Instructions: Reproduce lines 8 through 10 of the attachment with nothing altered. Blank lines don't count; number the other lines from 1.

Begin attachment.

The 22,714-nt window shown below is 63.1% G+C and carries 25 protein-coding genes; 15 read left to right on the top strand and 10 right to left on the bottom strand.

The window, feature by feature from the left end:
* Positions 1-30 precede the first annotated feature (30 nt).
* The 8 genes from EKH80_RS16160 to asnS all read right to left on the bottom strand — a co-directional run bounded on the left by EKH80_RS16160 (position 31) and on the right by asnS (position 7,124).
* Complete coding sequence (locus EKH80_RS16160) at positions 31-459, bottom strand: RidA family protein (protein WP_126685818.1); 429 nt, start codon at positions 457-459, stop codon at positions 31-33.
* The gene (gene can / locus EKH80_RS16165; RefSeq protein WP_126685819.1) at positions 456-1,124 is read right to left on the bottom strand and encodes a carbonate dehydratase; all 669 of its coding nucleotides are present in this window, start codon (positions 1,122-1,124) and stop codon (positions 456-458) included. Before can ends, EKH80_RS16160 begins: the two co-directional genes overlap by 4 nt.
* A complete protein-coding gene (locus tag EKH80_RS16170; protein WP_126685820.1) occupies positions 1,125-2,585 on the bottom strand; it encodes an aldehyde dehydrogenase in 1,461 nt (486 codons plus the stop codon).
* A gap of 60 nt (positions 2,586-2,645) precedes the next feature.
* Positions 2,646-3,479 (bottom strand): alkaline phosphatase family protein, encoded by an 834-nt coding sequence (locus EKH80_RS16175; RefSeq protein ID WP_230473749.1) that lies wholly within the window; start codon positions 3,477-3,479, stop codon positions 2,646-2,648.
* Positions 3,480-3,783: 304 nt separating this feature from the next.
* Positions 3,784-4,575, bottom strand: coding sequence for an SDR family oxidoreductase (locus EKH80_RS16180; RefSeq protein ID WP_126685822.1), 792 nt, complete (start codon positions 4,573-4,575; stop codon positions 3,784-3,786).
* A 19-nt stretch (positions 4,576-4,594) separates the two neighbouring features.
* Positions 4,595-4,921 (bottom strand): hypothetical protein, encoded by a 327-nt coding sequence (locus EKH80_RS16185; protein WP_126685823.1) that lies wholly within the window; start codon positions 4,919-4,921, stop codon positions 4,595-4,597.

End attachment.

* A gap of 60 nt (positions 2,586-2,645) precedes the next feature.
* Positions 2,646-3,479 (bottom strand): alkaline phosphatase family protein, encoded by an 834-nt coding sequence (locus EKH80_RS16175; RefSeq protein ID WP_230473749.1) that lies wholly within the window; start codon positions 3,477-3,479, stop codon positions 2,646-2,648.
* Positions 3,480-3,783: 304 nt separating this feature from the next.